The “Creative Process” Explained By Comics

3. A good take on the worst buzz-phrase in the history of business.

4. We all know this asshole.

7. Exactly why “creativity” sucks right now.

8. Yes. But also, write it down.

9. Finding the right partner is key.

10. Just relax, but keep pushing the idea.

11. If you “Think Different” as the old Apple ads put it, you will be rejected.

13. “Yes, but…” has killed a kajillion great ideas.

15. They all suck, but the Blender and Crammer are the WORST.

More here:

See 15 more comics about creativity here @ Stock Logos.

Read more:

Man Gets 22 Years For Raping Black Lesbian In South Africa

South African lesbian activist Funeka Soldaat. BuzzFeed/J. Lester Feder

A South African court sentenced a man to 22 years in prison on Tuesday for the 2010 torture and rape of a black lesbian from a township outside Cape Town.

The sentencing of Andile Ngcoza for brutalizing Millicent Gaika over the course of five hours in the Gugalethu township was heralded by a leading activist as a sign that the justice system is getting more serious about crimes targeting black lesbians.

Black lesbians are frequently targeted for what is sometimes called “corrective rape” — sexual assault under the pretense that it will “cure” lesbians of same-sex attraction.

While there are no reliable statistics on how frequently these hate crimes occur, a recent study found that almost one in three lesbian or bisexual women in South Africa reported being the victims of “forced sex.” South African women as a whole are at greater risk of rape than women almost anywhere in the world. More than 54,000 cases are reported to police each year in a country with a population of less than 50 million, and many more likely go unreported, especially among lesbians who risk ridicule or further harassment from police and health workers when they report an assault.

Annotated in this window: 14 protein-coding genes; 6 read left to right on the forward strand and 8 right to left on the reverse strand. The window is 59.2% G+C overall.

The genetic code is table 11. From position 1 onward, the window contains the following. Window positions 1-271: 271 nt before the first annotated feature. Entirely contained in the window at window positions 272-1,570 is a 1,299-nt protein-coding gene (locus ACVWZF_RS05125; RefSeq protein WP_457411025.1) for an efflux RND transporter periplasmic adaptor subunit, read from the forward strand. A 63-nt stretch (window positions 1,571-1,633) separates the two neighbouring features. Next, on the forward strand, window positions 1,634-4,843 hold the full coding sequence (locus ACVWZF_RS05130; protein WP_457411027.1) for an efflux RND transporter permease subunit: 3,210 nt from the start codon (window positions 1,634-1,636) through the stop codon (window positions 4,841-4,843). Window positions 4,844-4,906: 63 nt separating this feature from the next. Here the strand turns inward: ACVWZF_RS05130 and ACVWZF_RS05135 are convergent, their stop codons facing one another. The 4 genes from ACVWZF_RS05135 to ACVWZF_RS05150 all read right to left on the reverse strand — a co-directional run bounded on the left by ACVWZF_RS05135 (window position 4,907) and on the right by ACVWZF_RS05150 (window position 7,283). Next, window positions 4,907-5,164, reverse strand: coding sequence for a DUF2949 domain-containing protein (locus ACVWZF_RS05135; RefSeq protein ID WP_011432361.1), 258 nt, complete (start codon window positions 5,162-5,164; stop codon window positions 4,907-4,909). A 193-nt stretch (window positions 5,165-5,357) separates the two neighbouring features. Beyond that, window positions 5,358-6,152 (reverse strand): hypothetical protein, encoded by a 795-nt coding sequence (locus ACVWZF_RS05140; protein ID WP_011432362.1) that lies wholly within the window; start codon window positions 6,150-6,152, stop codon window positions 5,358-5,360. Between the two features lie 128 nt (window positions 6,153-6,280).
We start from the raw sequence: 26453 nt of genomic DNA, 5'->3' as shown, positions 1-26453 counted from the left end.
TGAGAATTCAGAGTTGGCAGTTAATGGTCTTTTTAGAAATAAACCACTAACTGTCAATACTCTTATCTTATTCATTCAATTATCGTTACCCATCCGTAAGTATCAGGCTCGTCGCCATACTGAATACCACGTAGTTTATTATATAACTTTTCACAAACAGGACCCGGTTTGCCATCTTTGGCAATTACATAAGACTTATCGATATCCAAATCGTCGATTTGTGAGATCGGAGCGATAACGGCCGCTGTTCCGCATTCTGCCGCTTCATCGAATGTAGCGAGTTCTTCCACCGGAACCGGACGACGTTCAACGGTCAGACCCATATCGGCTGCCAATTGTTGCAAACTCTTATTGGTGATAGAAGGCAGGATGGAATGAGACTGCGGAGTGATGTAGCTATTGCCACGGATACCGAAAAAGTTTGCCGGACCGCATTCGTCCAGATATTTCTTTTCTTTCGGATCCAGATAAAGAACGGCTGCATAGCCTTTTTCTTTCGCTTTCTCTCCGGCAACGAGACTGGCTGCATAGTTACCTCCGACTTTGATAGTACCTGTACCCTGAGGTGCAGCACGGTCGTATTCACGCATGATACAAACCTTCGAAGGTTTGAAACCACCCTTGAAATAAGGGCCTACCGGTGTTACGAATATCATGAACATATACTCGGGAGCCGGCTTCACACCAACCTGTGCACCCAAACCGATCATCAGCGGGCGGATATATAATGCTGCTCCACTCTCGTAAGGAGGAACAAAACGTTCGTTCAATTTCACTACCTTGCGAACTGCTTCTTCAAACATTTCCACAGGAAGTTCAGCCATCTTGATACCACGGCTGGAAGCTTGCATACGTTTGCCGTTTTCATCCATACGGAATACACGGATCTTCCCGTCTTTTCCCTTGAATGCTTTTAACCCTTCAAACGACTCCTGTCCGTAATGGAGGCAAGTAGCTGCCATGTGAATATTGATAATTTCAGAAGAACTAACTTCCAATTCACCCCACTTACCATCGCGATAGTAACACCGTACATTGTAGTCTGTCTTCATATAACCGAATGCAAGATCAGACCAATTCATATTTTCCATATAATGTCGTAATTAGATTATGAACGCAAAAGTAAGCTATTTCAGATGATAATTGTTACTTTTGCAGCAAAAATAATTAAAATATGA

Even when cases are reported — and get serious media attention — men who attack lesbians are often able to escape justice. Ngcoza, who was sentenced on Tuesday, almost escaped sentencing in the assault on Gaika, absconding after being convicted in 2011 before being re-arrested earlier this year.

Funeka Soldaat, a leading activist who founded the group Free Gender and has been organizing black lesbians in Cape Town’s townships for more than 20 years, told BuzzFeed that the conviction “really gives hope to our organization in terms of doing our work effectively, and i think it’s going to give to other lesbians whose cases are still in court.”

There have been no arrests in the 2011 death of 24 year-old Noxolo Nogwaza, for example, whose head was crushed in a township near Johannesburg with a piece of pavement after she was raped. Nor has anyone been brought to justice for the death of 36-year-old Patricia Mashigo, who appeared to have been stoned to death in the township of Daveyton. The man who reportedly broke into the house of 21-year-old Phumeza Nkolonzi in Cape Town’s Nyaga township and shot her repeatedly in front of her grandmother and six-year-old niece also has never been arrested.